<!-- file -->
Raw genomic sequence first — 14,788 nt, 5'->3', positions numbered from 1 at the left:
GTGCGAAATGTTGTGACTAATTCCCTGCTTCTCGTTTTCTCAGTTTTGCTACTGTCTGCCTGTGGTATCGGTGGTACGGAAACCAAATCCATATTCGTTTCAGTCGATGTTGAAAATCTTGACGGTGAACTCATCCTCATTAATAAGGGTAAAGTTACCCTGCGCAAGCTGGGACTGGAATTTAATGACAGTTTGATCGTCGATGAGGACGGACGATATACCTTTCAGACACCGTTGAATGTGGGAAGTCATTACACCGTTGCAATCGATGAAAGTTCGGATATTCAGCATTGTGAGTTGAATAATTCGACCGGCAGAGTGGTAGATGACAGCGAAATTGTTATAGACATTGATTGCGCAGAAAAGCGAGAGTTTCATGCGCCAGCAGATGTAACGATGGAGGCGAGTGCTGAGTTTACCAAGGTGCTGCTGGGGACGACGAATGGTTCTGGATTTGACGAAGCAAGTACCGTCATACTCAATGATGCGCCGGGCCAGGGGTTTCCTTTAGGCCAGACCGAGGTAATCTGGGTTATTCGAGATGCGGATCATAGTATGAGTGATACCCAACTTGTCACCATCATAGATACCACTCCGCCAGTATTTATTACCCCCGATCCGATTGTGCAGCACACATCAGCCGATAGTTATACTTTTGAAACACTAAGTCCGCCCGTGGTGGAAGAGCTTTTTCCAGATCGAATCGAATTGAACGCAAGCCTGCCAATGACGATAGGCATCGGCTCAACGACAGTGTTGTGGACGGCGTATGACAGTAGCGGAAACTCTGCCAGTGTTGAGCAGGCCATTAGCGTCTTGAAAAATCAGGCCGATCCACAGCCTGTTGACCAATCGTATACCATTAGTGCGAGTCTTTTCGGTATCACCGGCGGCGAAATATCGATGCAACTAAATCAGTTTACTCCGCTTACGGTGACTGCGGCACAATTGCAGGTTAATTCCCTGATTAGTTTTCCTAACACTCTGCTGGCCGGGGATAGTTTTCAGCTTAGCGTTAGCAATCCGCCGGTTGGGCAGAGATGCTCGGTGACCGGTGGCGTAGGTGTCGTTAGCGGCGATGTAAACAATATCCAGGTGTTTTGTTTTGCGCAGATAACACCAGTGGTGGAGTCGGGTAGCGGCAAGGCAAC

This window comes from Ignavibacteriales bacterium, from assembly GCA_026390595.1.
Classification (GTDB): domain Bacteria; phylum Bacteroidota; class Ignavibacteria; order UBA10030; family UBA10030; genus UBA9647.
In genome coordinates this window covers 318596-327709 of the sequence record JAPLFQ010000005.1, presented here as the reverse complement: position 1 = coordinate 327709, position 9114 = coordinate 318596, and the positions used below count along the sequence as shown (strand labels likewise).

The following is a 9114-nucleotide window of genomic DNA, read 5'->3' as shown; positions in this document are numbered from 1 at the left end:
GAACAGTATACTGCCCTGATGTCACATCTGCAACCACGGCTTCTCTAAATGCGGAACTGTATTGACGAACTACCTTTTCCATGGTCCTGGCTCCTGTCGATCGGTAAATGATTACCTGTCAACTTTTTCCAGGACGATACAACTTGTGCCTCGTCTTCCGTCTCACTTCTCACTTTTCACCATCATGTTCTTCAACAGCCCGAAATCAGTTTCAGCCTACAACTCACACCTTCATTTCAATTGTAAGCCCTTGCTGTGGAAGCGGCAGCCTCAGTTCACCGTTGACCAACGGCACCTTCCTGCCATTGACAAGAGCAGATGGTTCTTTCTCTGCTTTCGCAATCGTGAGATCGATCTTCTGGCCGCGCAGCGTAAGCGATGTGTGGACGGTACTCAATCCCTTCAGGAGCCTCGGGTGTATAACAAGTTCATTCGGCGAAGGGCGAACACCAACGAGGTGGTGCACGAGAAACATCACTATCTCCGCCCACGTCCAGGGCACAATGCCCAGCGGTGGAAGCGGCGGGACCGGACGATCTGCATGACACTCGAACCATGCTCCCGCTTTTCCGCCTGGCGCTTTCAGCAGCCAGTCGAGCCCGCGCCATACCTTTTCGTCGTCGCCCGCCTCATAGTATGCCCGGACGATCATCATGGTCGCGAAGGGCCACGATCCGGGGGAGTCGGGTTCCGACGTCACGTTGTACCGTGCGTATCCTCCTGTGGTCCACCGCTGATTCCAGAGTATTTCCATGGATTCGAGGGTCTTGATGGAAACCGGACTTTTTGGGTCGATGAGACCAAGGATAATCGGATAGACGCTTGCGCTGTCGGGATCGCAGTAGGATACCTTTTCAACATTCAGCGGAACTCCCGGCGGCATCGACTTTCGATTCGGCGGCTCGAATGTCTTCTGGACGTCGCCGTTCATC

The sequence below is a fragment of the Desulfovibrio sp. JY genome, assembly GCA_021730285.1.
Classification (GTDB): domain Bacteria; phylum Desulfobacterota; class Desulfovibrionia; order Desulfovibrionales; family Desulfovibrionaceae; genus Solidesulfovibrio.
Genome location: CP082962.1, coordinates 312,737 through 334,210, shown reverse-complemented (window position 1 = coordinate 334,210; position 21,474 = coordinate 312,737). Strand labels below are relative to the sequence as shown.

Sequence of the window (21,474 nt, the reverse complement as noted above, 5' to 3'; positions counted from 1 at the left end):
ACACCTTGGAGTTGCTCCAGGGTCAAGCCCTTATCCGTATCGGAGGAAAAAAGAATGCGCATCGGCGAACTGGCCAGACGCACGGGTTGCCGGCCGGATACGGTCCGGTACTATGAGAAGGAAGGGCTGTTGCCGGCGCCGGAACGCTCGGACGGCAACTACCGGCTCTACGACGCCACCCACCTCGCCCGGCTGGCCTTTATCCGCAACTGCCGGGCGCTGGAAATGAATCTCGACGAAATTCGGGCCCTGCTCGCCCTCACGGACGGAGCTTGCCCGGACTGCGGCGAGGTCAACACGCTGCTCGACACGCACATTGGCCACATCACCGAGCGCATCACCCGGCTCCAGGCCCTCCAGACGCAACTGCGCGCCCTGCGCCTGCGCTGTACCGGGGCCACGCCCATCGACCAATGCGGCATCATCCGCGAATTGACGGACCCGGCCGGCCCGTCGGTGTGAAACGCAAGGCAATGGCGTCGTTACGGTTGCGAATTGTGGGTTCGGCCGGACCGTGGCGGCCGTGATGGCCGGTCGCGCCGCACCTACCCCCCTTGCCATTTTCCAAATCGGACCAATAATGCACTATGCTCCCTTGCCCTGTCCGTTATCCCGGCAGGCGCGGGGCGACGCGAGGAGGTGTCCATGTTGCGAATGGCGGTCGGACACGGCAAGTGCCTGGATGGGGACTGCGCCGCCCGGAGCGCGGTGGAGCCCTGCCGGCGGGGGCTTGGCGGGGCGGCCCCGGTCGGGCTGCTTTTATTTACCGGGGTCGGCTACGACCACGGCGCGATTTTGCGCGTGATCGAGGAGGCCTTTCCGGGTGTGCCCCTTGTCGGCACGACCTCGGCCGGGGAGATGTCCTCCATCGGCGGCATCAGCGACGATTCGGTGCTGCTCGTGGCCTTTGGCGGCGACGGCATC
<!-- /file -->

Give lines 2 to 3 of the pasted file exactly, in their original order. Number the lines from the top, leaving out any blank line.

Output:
GTGCGAAATGTTGTGACTAATTCCCTGCTTCTCGTTTTCTCAGTTTTGCTACTGTCTGCCTGTGGTATCGGTGGTACGGAAACCAAATCCATATTCGTTTCAGTCGATGTTGAAAATCTTGACGGTGAACTCATCCTCATTAATAAGGGTAAAGTTACCCTGCGCAAGCTGGGACTGGAATTTAATGACAGTTTGATCGTCGATGAGGACGGACGATATACCTTTCAGACACCGTTGAATGTGGGAAGTCATTACACCGTTGCAATCGATGAAAGTTCGGATATTCAGCATTGTGAGTTGAATAATTCGACCGGCAGAGTGGTAGATGACAGCGAAATTGTTATAGACATTGATTGCGCAGAAAAGCGAGAGTTTCATGCGCCAGCAGATGTAACGATGGAGGCGAGTGCTGAGTTTACCAAGGTGCTGCTGGGGACGACGAATGGTTCTGGATTTGACGAAGCAAGTACCGTCATACTCAATGATGCGCCGGGCCAGGGGTTTCCTTTAGGCCAGACCGAGGTAATCTGGGTTATTCGAGATGCGGATCATAGTATGAGTGATACCCAACTTGTCACCATCATAGATACCACTCCGCCAGTATTTATTACCCCCGATCCGATTGTGCAGCACACATCAGCCGATAGTTATACTTTTGAAACACTAAGTCCGCCCGTGGTGGAAGAGCTTTTTCCAGATCGAATCGAATTGAACGCAAGCCTGCCAATGACGATAGGCATCGGCTCAACGACAGTGTTGTGGACGGCGTATGACAGTAGCGGAAACTCTGCCAGTGTTGAGCAGGCCATTAGCGTCTTGAAAAATCAGGCCGATCCACAGCCTGTTGACCAATCGTATACCATTAGTGCGAGTCTTTTCGGTATCACCGGCGGCGAAATATCGATGCAACTAAATCAGTTTACTCCGCTTACGGTGACTGCGGCACAATTGCAGGTTAATTCCCTGATTAGTTTTCCTAACACTCTGCTGGCCGGGGATAGTTTTCAGCTTAGCGTTAGCAATCCGCCGGTTGGGCAGAGATGCTCGGTGACCGGTGGCGTAGGTGTCGTTAGCGGCGATGTAAACAATATCCAGGTGTTTTGTTTTGCGCAGATAACACCAGTGGTGGAGTCGGGTAGCGGCAAGGCAAC

This window comes from Ignavibacteriales bacterium, from assembly GCA_026390595.1.